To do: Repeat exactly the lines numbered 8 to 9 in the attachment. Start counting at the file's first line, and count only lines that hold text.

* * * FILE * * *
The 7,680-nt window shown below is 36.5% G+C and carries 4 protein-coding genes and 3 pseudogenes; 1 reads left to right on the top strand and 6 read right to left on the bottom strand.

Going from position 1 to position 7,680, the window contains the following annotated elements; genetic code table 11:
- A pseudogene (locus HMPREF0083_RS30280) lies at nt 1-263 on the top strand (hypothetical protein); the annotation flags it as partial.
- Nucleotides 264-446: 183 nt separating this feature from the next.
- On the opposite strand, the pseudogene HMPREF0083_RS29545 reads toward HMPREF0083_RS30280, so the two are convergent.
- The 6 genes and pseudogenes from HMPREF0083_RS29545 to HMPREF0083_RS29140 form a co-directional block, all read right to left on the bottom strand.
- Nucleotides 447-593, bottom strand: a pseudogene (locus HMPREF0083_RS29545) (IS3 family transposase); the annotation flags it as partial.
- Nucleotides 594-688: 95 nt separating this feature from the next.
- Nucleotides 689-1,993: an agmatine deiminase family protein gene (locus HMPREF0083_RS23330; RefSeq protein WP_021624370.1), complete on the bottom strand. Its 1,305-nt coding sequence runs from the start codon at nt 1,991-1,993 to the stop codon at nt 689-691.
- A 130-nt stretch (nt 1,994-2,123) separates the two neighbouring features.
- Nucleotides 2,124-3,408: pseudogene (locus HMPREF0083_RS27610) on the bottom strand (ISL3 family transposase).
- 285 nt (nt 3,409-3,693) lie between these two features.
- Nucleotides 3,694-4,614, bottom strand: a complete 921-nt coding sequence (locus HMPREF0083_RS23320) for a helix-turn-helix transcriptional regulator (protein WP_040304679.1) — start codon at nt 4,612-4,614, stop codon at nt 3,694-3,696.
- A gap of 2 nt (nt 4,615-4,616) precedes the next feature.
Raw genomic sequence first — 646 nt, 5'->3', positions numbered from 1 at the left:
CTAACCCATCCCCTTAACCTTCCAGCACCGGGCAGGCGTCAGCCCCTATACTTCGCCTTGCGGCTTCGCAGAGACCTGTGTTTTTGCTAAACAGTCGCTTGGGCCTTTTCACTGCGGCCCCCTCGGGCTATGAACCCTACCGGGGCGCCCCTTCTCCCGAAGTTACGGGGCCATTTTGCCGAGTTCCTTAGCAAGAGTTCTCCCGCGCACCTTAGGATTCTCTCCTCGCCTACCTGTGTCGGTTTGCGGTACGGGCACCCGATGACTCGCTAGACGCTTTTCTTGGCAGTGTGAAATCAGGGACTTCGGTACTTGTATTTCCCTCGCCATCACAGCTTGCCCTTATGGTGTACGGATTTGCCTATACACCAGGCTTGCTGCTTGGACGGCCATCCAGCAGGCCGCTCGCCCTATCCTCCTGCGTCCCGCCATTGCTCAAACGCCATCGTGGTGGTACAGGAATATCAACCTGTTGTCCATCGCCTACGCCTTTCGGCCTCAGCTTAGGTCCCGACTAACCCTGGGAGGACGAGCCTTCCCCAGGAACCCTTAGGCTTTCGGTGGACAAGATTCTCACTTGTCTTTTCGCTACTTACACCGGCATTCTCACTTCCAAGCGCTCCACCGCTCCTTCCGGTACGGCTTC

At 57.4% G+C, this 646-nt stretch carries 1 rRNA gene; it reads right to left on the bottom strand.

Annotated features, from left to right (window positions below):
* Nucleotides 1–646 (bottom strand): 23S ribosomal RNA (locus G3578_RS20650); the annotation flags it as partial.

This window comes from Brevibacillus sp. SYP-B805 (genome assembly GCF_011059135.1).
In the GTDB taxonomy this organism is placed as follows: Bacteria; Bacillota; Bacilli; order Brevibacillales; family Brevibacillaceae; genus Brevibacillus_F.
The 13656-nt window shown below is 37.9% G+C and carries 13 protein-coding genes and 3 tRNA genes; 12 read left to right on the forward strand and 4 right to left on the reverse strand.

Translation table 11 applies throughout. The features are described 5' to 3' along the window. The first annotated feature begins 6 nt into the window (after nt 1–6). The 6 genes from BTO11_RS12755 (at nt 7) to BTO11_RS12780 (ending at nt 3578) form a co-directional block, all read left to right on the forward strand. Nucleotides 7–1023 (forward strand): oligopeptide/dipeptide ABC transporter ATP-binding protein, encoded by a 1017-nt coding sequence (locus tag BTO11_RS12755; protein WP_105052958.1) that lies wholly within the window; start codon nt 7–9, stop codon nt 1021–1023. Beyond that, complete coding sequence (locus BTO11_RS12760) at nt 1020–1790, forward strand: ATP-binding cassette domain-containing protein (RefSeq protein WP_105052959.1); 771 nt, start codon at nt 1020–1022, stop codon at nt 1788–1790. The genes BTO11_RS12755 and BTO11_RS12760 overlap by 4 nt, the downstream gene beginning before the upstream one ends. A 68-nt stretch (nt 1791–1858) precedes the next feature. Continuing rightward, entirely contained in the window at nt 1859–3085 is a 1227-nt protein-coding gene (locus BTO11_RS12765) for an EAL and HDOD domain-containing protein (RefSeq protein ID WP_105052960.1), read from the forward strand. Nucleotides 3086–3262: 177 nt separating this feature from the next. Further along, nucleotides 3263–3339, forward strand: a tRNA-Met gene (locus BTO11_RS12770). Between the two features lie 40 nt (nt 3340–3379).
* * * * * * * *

- Nucleotides 594-688: 95 nt separating this feature from the next.
- Nucleotides 689-1,993: an agmatine deiminase family protein gene (locus HMPREF0083_RS23330; RefSeq protein WP_021624370.1), complete on the bottom strand. Its 1,305-nt coding sequence runs from the start codon at nt 1,991-1,993 to the stop codon at nt 689-691.